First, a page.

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Panchayati Raj

First Submitted By Scott Fletcher, Participedia Team

Most Recent Changes By Scott Fletcher, Participedia Team

The Panchayat Raj is a system of local government in SE Asia operating at the local intermediate, and district levels. Each Panchayat is granted the same legislative power as the Legislature of State and is directed by the Gram Sabha, an elected body of area residents.

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Problems and Purpose

The governance system of panchayat raj has been in use in South East Asian for centuries and was given expaned legislative authority by the Indian Government in 1993 to increase elected representation at the local level. Through two constitutional amendments the National Government 'recommended' that a variety of "funds, functions, and functionaries" be devolved to the panchayati raj institutions (PRIs). Since the devolution of legislative and administrative power was only 'recommended', many PRIs do not actually hold as much power as their constitutional description implies. [1] However, the Indian Government remains committed to a programme of legislative decentralisation so PRIs continue to exist while their powers remain in a state of negotiation. 

Origins and Development

The first recognition of the panchayat system at the state level post-independence was in 1959 by then-Prime Minister Pandit Jawaharlal Nehru.[3] A series of national and state Constitutional amendments in 1993 saw a dramatic decentralization of power to the local level through panchayat democracy. According to scholars Fung and Wright, three constitutional changes were significant for the development of an empowered, democratic pachayati raj system: "First, these reforms increased the financing capacity of the lowest-level panchayat authorities – the gram panchayats – by imposing a revenuesharing scheme with the districts and gave the gram panchayats their own taxing power. Second, these measures stipulated that one-third of the seats in panchayat assemblies and leadership positions would be occupied by women and that lower-caste – Scheduled Caste and Scheduled Tribe (SC/ST) – persons would occupy leadership positions in all of these bodies in proportion to their population in the district. Finally, and most importantly for our purposes, the 1993 reforms established two kinds of directly deliberative body, called gram sabhas, to increase the popular accountability of gram panchayat representatives."[2]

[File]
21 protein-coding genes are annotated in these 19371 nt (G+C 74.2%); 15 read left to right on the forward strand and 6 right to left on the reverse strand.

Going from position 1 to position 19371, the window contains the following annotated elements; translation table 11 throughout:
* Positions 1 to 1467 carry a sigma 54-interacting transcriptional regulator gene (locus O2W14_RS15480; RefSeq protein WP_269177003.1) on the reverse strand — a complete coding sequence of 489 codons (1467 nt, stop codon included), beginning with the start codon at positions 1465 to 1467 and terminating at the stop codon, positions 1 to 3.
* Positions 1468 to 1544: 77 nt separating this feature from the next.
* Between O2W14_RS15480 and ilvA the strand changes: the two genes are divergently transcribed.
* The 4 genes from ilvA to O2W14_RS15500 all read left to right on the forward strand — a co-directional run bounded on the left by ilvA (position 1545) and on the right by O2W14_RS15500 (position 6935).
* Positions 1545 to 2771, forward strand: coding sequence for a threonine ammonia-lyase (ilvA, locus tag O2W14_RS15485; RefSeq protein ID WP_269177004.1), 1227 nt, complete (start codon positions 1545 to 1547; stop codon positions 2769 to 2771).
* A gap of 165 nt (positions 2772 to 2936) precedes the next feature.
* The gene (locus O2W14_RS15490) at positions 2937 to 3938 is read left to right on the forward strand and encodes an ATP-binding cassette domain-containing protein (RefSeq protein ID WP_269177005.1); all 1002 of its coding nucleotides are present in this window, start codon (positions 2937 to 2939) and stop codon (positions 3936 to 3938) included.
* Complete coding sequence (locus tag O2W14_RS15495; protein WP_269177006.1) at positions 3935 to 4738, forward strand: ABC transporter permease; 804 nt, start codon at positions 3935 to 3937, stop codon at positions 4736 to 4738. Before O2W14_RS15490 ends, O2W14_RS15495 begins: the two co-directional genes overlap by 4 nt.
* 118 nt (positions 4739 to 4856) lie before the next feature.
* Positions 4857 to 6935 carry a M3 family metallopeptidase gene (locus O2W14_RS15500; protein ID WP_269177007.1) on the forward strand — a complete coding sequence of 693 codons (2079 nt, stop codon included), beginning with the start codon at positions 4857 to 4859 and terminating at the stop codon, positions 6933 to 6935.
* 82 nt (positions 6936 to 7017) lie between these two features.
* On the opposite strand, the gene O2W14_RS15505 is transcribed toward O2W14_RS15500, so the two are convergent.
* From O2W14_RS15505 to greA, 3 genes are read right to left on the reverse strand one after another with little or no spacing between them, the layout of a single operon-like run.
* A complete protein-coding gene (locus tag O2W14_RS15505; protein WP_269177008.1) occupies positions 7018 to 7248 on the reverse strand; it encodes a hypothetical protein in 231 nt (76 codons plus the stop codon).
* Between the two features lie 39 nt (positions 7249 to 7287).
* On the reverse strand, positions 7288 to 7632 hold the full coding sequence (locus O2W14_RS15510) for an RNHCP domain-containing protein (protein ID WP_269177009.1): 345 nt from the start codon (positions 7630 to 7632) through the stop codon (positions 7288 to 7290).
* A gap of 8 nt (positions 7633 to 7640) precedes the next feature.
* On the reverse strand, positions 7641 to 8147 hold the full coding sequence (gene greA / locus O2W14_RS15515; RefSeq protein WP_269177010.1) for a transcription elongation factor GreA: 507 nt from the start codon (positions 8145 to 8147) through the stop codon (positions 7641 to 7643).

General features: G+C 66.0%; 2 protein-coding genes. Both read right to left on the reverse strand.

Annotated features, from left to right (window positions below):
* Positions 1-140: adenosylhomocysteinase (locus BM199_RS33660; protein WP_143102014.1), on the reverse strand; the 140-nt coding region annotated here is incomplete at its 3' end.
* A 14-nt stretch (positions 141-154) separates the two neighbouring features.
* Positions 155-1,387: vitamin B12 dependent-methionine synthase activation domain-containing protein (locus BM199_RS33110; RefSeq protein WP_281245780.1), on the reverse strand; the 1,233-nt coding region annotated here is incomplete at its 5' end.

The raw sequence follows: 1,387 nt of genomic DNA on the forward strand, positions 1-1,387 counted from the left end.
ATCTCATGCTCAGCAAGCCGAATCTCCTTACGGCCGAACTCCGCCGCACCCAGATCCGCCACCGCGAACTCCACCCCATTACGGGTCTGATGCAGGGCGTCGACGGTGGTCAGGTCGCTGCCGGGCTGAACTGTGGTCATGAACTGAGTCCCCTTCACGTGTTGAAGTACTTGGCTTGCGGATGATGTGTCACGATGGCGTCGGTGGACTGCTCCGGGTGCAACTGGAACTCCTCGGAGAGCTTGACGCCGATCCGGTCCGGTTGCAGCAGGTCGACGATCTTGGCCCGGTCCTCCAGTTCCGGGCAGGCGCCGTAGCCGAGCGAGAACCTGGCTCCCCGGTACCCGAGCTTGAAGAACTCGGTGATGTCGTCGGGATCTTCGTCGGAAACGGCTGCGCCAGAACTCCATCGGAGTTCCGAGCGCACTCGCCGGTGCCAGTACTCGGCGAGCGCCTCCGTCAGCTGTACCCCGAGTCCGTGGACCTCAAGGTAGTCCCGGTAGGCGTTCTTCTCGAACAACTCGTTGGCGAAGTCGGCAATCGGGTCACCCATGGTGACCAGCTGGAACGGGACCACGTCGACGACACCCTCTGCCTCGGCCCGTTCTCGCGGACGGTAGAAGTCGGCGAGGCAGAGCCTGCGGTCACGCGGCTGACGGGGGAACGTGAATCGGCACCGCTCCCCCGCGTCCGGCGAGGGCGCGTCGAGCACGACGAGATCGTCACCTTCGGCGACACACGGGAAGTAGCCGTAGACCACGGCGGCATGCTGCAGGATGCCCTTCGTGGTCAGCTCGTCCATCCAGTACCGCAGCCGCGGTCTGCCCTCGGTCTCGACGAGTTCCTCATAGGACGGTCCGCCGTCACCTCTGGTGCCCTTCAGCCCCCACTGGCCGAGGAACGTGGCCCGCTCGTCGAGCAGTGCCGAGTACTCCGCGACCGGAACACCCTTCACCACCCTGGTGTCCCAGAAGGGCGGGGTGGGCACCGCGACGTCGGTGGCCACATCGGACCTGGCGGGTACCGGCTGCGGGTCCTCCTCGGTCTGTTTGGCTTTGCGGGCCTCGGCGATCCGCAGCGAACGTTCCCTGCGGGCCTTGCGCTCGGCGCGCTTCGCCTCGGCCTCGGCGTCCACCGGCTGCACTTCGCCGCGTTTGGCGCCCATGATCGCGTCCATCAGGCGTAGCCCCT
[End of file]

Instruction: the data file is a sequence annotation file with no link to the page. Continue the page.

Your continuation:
Participant Recruitment and Selection 

How it Works: Process, Interaction, and Decision-Making

The main deliberative bodies of the panchayat system are the gram sabhas. Made up of all residents living in a gram pachayat area (approx. 10,000), the gram sabhas meet every year in December. During this meeting, elected representatives review the state of the budget - the implementation of last year's and the plans for the coming year's.[2]

Influence, Outcomes, and Effects

Analysis and Lessons Learned

See Also

Kerala's People's Campaign for Decentralized Planning (case)

Panchayati Raj (method)

References 

[1] Ajit Ranade, "Twenty five years of Panchayati Raj," The Free Press Journal, January 22, 2018, http://www.freepressjournal.in/editorspick/twenty-five-years-of-panchayati-raj/1207766

[2] Archon Fung and Erik Olin Wright, "Thinking about Empowered Participatory Governance," in Fung, Wright, and Abers:Deepening Democracy 2003, pg. 13. https://www.ssc.wisc.edu/~wright/Deepening.pdf

[3] Patrick Heller, K.N. Harilalb and Shubham Chaudhuri: Building Local Democracy: Evaluating the Impact of Decentralization in Kerala, India. Brown University, Providence, RI, USA Centre for Development Studies, Trivandrum, India, World Bank, USA. http://siteresources.worldbank.org/EXTGOVANTICORR/Resources/3035863-1291223960989/sdarticle-India-Decentralization.pdf  

External Links

Ministry of Panchayati Raj 

Notes